Henry IV - Part Two: Synopsis

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Follow Henry IV - Part One with our scene by scene synopsis.

A printable version of this synopsis is available in the downloads section below.


Dramatis Personae

King Henry the Fourth
Prince Henry, afterwards crowned King Henry the Fifth
Prince John of Lancaster
Humphrey, Duke of Gloucester
Thomas, Duke of Clarence


Opposites against King Henry the Fourth:
Earl of Northumberland
to Northumberland
Kate, Lady Percy, widow to Hotspur
Travers, servant to Northumberland
Morton, a messenger
Archbishop of York
Lord Bardolph
Lord Mowbray, Earl Marshal
Lord Hastings
Sir John Coleville


Of the King’s party:
Lord Chief Justice
to Lord Chief Justice
Earl of Warwick
Earl of Westmorland
Earl of Surrey

Sir John Blunt
Page to the King


Robert Shallow, a country justice
Silence, a country justice
Davy, servant to Shallow


Country soldiers:
Ralph Moldy
Simon Shadow
Thomas Wart
Francis Feeble
Peter Bullcalf


Irregular humorists:
Sir John Falstaff
to Falstaff


Hostess Quickly
Doll Tearsheet
and Snare, two sergeants


Three drawers, including Francis and Will
Three Strewers of rushes

Lords, Musicians, Officers, Soldiers, Attendants


Scene by Scene

Prologue - ‘Stuffing the ears of men with false reports’
‘Rumour’ announces that he intends to cause mischief and confusion by spreading false reports from the battle that ended Part 1. Rather than telling the truth (that Prince Hal defeated Hotspur), Rumour spreads the word that Hal is dead and the rebels were victorious. He arrives at the castle of the Earl of Northumberland – Hotspur’s father, whose illness caused him to miss the battle – who does not yet know that his son is dead.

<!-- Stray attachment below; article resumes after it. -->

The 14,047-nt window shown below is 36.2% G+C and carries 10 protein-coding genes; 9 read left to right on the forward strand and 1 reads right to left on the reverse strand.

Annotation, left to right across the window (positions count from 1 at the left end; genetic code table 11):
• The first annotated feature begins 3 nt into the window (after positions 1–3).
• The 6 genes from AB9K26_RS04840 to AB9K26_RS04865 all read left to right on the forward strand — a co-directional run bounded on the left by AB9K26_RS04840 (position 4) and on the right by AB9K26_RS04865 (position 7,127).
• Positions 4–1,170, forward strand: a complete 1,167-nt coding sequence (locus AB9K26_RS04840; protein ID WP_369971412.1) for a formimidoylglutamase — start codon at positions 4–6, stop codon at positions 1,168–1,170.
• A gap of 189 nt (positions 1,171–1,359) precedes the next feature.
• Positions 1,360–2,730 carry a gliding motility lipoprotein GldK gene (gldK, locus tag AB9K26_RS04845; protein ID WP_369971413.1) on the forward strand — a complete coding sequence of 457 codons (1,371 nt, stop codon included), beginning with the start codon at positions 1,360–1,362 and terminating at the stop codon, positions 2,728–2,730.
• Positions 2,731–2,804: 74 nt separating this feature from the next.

Act 1 Scene 1 - ‘Say not that Percy’s dead’
Rumour’s plot has been a success. Lord Bardolph arrives to inform Northumberland that he has heard news of Hotspur’s success. One of Northumberland’s servants, however, has heard contradictory news, and Northumberland is not sure which to believe. Morton arrives directly from the battle and confirms Hotspur’s death. Northumberland curses the world, but his allies remind him that there is still hope, as the powerful Archbishop of York is plotting against the king. They go into Northumberland’s castle to plan their next move.


Act 1 Scene 2 - ‘I can get no remedy against this consumption of the purse’
With the battle over, Falstaff has returned to his old ways. He is confronted by the Lord Chief Justice, who wishes to discuss his involvement in the robbery (which took place in Part 1). He warns Falstaff that while his ‘service’ in battle is appreciated, it will not pardon his crimes. Falstaff is sent on an errand to York with Hal’s brother, John of Lancaster.


Act 1 Scene 3 - ‘So is the unfirm King in three divided’
The Archbishop of York meets with three of his allies – Bardolph, Mowbray and Hastings – and they discuss their situation. A great deal depends on whether or not Northumberland will support them, as he so disastrously failed to do in the previous battle. Hastings points out that the king is currently engaged in three separate battles: the English rebels, the Welsh and the French. They decide to press on with the rebellion as soon as possible.


Act 2 Scene 1 - ‘I’ll tickle your catastrophe!’
Mistress Quickly, the hostess of a tavern, has called on officers to arrest Falstaff for not paying what is by now a criminally large bar bill. Falstaff and his page boy try to fight them off. The Lord Chief Justice arrives and orders Falstaff to pay his debt he owes and get on with his errand to York. Falstaff convinces Mistress Quickly to drop the charge and even persuading her to pawn some of valuables in order to lend him yet more money. Gower arrives with news of the various new rebellions against the king.